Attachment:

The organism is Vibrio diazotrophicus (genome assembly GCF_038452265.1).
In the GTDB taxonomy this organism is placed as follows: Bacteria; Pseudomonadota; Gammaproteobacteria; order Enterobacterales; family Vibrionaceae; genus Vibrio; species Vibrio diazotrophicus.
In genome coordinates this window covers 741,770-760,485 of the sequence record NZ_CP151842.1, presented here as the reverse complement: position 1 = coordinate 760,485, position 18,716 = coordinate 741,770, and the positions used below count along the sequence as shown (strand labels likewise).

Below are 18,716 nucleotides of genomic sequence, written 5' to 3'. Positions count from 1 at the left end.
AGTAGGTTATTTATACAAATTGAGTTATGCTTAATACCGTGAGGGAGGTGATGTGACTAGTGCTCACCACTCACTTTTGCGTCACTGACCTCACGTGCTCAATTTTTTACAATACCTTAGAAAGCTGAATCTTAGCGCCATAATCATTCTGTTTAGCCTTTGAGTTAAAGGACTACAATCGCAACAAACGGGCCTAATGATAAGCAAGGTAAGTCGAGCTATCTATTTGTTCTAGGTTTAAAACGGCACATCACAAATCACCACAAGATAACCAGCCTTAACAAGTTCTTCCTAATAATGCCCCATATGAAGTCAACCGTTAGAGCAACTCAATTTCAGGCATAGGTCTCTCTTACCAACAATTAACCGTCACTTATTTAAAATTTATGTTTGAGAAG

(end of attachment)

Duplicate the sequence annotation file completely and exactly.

The organism is Vibrio diazotrophicus (genome assembly GCF_038452265.1).
In the GTDB taxonomy this organism is placed as follows: Bacteria; Pseudomonadota; Gammaproteobacteria; order Enterobacterales; family Vibrionaceae; genus Vibrio; species Vibrio diazotrophicus.
In genome coordinates this window covers 741,770-760,485 of the sequence record NZ_CP151842.1, presented here as the reverse complement: position 1 = coordinate 760,485, position 18,716 = coordinate 741,770, and the positions used below count along the sequence as shown (strand labels likewise).

Below are 18,716 nucleotides of genomic sequence, written 5' to 3'. Positions count from 1 at the left end.
AGTAGGTTATTTATACAAATTGAGTTATGCTTAATACCGTGAGGGAGGTGATGTGACTAGTGCTCACCACTCACTTTTGCGTCACTGACCTCACGTGCTCAATTTTTTACAATACCTTAGAAAGCTGAATCTTAGCGCCATAATCATTCTGTTTAGCCTTTGAGTTAAAGGACTACAATCGCAACAAACGGGCCTAATGATAAGCAAGGTAAGTCGAGCTATCTATTTGTTCTAGGTTTAAAACGGCACATCACAAATCACCACAAGATAACCAGCCTTAACAAGTTCTTCCTAATAATGCCCCATATGAAGTCAACCGTTAGAGCAACTCAATTTCAGGCATAGGTCTCTCTTACCAACAATTAACCGTCACTTATTTAAAATTTATGTTTGAGAAG